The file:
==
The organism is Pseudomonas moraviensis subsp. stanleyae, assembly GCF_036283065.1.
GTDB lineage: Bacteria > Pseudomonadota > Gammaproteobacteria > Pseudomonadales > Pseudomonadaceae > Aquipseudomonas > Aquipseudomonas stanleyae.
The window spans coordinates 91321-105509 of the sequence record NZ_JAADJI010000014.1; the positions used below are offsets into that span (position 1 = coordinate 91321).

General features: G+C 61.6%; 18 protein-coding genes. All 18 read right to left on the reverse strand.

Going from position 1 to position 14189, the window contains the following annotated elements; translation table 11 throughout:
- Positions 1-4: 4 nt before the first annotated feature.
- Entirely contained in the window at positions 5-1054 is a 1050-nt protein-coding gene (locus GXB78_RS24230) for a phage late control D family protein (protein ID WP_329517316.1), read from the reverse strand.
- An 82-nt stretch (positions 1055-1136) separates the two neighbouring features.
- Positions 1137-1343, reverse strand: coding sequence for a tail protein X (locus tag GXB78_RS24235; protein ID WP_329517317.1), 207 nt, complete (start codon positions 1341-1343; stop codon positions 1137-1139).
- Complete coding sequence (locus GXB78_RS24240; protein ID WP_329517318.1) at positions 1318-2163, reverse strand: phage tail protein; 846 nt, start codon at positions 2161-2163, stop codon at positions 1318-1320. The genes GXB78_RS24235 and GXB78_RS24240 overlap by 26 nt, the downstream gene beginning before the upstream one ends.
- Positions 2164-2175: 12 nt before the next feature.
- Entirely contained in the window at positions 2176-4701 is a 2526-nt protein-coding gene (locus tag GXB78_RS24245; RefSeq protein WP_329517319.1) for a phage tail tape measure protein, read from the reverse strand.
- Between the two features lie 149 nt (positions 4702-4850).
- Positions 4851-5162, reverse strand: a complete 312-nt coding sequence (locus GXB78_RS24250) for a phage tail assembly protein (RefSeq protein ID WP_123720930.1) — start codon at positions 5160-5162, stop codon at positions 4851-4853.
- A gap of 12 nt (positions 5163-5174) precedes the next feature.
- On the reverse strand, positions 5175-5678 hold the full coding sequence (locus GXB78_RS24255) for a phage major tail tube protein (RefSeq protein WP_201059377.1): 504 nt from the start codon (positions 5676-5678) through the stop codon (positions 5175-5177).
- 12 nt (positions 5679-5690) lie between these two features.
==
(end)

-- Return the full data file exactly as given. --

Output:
The organism is Pseudomonas moraviensis subsp. stanleyae, assembly GCF_036283065.1.
GTDB lineage: Bacteria > Pseudomonadota > Gammaproteobacteria > Pseudomonadales > Pseudomonadaceae > Aquipseudomonas > Aquipseudomonas stanleyae.
The window spans coordinates 91321-105509 of the sequence record NZ_JAADJI010000014.1; the positions used below are offsets into that span (position 1 = coordinate 91321).

General features: G+C 61.6%; 18 protein-coding genes. All 18 read right to left on the reverse strand.

Going from position 1 to position 14189, the window contains the following annotated elements; translation table 11 throughout:
- Positions 1-4: 4 nt before the first annotated feature.
- Entirely contained in the window at positions 5-1054 is a 1050-nt protein-coding gene (locus GXB78_RS24230) for a phage late control D family protein (protein ID WP_329517316.1), read from the reverse strand.
- An 82-nt stretch (positions 1055-1136) separates the two neighbouring features.
- Positions 1137-1343, reverse strand: coding sequence for a tail protein X (locus tag GXB78_RS24235; protein ID WP_329517317.1), 207 nt, complete (start codon positions 1341-1343; stop codon positions 1137-1139).
- Complete coding sequence (locus GXB78_RS24240; protein ID WP_329517318.1) at positions 1318-2163, reverse strand: phage tail protein; 846 nt, start codon at positions 2161-2163, stop codon at positions 1318-1320. The genes GXB78_RS24235 and GXB78_RS24240 overlap by 26 nt, the downstream gene beginning before the upstream one ends.
- Positions 2164-2175: 12 nt before the next feature.
- Entirely contained in the window at positions 2176-4701 is a 2526-nt protein-coding gene (locus tag GXB78_RS24245; RefSeq protein WP_329517319.1) for a phage tail tape measure protein, read from the reverse strand.
- Between the two features lie 149 nt (positions 4702-4850).
- Positions 4851-5162, reverse strand: a complete 312-nt coding sequence (locus GXB78_RS24250) for a phage tail assembly protein (RefSeq protein ID WP_123720930.1) — start codon at positions 5160-5162, stop codon at positions 4851-4853.
- A gap of 12 nt (positions 5163-5174) precedes the next feature.
- On the reverse strand, positions 5175-5678 hold the full coding sequence (locus GXB78_RS24255) for a phage major tail tube protein (RefSeq protein WP_201059377.1): 504 nt from the start codon (positions 5676-5678) through the stop codon (positions 5175-5177).
- 12 nt (positions 5679-5690) lie between these two features.